13

While reading Bartosz' excellent Category theory for Programmers, I got stuck in the second exercise, which deals with products in posets. Given a poset,

    b   e
  ↗   ⤭   ↘
a → c   f → h
  ↘   ⤭   ↗
    d   g

how can I define a product in the categorical sense? What is categorized by the product of two objects? And what about the coproduct?

18

Let's have a look at the definition of a product first:

A product of objects a and b is the object c equipped with morphisms p :: c -> a and q :: c -> b exist, such that for any other object c' (with morphisms p' :: c' -> a and q' :: c' -> b), there exists a morphism m :: c' -> c such that p' = p . m and q' = q . m.

Remember that a morphism in a poset basically describes the relationship "less than or equal to".

Now the product c between two objects a and b must be an object less than or equal to both a and b. As an example, lets choose a as e and b as g from your graph:

    b   e -- this one is a
  ↗   ⤭   ↘
a → c   f → h
  ↘   ⤭   ↗
    d   g -- this one is b

Trivially, the first object that comes to mind which is always less than or equal to any other object is the smallest object, in this case a.

Now is a a valid candidate for the product of e and g? Let's check the definition of product:

Is there a morphism from a to e? Yes, this exists and can be written as pₐ = ce . ac (read as: "first the arrow from a to c, then the arrow from c to e").

Is there a morhism from a to g? Yes, this exists too and can be written as qₐ = cg . ac.

So far so good, the only question left is whether this is the 'best' candidate in the sense that no other object exists such that we can construct a unique isomorphism between a and the other candidate?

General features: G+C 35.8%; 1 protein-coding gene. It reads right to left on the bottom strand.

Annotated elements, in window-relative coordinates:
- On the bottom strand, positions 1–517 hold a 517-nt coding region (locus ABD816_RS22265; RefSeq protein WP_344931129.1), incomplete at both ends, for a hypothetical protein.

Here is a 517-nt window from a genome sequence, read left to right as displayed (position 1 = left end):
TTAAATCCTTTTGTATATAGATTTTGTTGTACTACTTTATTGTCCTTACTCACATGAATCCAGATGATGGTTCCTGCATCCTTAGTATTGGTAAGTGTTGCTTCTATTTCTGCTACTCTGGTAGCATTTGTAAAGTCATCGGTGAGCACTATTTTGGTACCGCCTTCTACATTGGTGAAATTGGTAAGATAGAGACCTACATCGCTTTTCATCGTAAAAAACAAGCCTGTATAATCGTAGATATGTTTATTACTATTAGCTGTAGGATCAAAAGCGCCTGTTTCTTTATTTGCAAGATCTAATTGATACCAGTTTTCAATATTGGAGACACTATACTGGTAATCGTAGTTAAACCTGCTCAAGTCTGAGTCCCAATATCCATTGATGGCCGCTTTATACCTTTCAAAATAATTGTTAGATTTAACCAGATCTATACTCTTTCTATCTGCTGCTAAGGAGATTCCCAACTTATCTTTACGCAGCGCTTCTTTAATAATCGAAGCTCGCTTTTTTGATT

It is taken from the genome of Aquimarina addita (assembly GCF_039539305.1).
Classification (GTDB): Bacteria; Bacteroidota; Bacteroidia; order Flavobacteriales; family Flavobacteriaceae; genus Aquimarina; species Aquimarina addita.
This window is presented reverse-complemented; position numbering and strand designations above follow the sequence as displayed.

Looking at the graph, we can see that the object c also fulfills the required criteria, with p = ce and q = cg.

All that is left to do is rank these two objects according to the above definition. We see that there exists a morphism from a to c. This means c has to be the best candidate since we now can define the morphism m = ac such that pₐ = p . m = ce . ac and qₐ = q . m = cg . ac.

So, a product of two objects in a poset is actually the greatest object which is both smaller than both (also called the greatest lower bound). It is worth noting that in a total ordering, this corresponds to the function min(a, b), since every object must be relateable to any other object (Wolfram call this trichotomy law).


Analog to the product definition, the coproduct corresponds to the smallest object greater than or equal to both a and b. In a total ordering, this corresponds to the maximum of both objects. You can work this one out for yourself.

Your Answer

By clicking “Post Your Answer”, you agree to our terms of service, privacy policy and cookie policy

Not the answer you're looking for? Browse other questions tagged or ask your own question.